Suyuan and June Woo
In World War II, when the Japanese invaded China, Suyuan Woo escaped the invasion with her twin baby daughters. When Suyuan became ill during her quest for refuge, her cart breaks down, causing the babies to fall. Near death, Suyuan was unable to carry the babies herself and abandoned them along with all of her other possessions, including a photo of herself. Suyuan survived, but was haunted by guilt in the loss of her daughters and never knew what happened to them.
After she remarried in America, Suyuan has high hopes for her new daughter June, but June constantly fails to meet her expectations out of a lack of interest. She performs badly during a piano recital at age nine (Melanie Chang), and when Suyuan pushes her to continue training to be a concert pianist, June refuses, saying that she wishes herself dead like Suyuan's other daughters, an action that offends Suyuan. At a dinner party a year before Suyuan's passing, Waverly, June's long-time rival whom she is freelancing for, turns down her business ideas, and Suyuan implies Waverly has more style than June. She feels humiliated, believing her mother had betrayed her for being a failure in her eyes. The following day, June berates Suyuan for her remarks and admits she could never live up to her high expectations. June laments that Suyuan has always disappointed in her because June dropped out of college, is not married, and has an unsuccessful career. However, Suyuan gives her a jade necklace and assures June that June has style, which June was born with and cannot be taught.
Last Easter before the farewell party, June received the news from the Club that the long-lost twins were alive. When June could not understand the twins' letter written in Chinese, Lindo purportedly mistranslated the letter to make June believe that the twins knew about Suyuan's death and their long-lost half-sister June. Back to the present, when the farewell party ends, Lindo confesses that she wrote letters to the twins and then signed Suyuan's name. June begs Lindo to tell them the truth, but Lindo tells her that it is too late because the twin sisters are anticipating their mother, Suyuan, still believing that Suyuan is alive. A short while later, June's father (Chao-Li Chi) retells the war story of Suyuan and her long-lost twin daughters. Then he gives her the swan feather, which came from Suyuan's—the woman's—swan as explained earlier in the prologue, saying that the feather looks worthless but has "good intentions." When she arrives in China to meet her sisters, June tells them the truth about Suyuan and embraces them. In finally accepting her Chinese heritage, June is able to make peace with her deceased mother.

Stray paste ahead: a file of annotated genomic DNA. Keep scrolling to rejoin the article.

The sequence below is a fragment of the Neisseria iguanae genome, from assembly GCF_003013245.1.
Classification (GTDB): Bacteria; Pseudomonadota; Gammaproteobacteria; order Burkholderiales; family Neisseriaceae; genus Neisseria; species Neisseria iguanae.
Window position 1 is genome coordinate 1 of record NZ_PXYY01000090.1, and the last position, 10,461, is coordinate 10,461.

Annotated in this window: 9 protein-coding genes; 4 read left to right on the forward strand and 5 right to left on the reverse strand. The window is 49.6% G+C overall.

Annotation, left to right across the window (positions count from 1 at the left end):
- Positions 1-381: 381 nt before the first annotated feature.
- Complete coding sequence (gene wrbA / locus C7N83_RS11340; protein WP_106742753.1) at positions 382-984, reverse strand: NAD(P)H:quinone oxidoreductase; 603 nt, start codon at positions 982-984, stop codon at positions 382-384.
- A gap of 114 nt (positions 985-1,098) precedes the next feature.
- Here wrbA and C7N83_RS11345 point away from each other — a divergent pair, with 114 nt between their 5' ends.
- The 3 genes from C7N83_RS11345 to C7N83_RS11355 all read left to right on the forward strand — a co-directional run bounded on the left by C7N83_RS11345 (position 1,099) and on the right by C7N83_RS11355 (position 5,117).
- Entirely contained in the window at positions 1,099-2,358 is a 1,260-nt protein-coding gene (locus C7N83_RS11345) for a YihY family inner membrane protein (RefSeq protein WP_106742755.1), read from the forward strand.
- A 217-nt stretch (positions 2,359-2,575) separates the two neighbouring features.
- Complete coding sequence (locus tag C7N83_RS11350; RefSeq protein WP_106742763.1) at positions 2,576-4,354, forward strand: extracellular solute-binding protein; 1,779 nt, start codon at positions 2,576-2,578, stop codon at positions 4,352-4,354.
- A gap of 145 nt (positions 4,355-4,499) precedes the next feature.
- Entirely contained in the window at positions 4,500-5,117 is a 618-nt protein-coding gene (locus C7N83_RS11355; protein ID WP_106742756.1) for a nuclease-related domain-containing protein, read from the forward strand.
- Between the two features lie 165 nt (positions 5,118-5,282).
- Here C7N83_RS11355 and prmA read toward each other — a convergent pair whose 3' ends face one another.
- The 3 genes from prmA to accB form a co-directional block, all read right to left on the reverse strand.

- Kieu Chinh as Suyuan Woo
- Tsai Chin as Lindo Jong
- Age 4: Ying Wu
- Age 15: Irene Ng
- France Nuyen as Ying-Ying St. Clair
- Age 16–25: Faye Yu
- Lisa Lu as An-Mei Hsu
- Age 4: Emmy Yu
- Age 9: Yi Ding
- Ming-Na Wen as June Woo
- Age 9: Melanie Chang
- Tamlyn Tomita as Waverly Jong
- Age 6–9: Mai Vu
- Lauren Tom as Lena St. Clair
- Rosalind Chao as Rose Hsu Jordan
- Other characters
- Michael Paul Chan as Harold, Lena's Husband
- Andrew McCarthy as Ted Jordan
- Christopher Rich as Rich
- Russell Wong as Lin Xiao
- Xi Meijuan as Lindo's Mother
- Vivian Wu as An-Mei's Mother
- Chao-Li Chi as June's Father (in the novel, Canning Woo)
- Victor Wong as Old Chong the Piano Teacher
- Hsu Ying Li as the matchmaker
Amy Tan and Academy Award winner Ronald Bass wrote the film adaptation. Wayne Wang, who made prior films about Chinese Americans, such as his first film Chan Is Missing, was the director. Wang, Tan, Bass, and Patrick Markey were the producers. Oliver Stone and Janet Yang were the executive producers. The production designer was Don Burt. Maysie Hoy was the film editor.
When the novel The Joy Luck Club was released in 1989, Wayne Wang approached Amy Tan, the novel's author, with the idea of adapting the novel that he admired into a film. Wang and Tan grew concerned about transforming it into a film, and Wang was almost reluctant to make another film about Chinese Americans since Eat a Bowl of Tea because Wang's prior films had not attracted wide audiences. There were no known Hollywood movies with an all-Asian cast at the time, and making a film with Chinese protagonists was risky especially because Asian actors were not well known to mainstream audiences. Ronald Bass, with whom Wang and Tan teamed up since their meeting at the Hotel Bel-Air in January 1990, analyzed the novel and outlined how to bring it to the screen, with "no single lead character." Because many studios found the novel's "characters and plot [...] too internal and complex" to adapt into a film, Bass added two additional changes without changing the main plot: June Woo's farewell party as the film's timeline setting and the first-person narration in addition to voiceovers to compress the film's storytelling.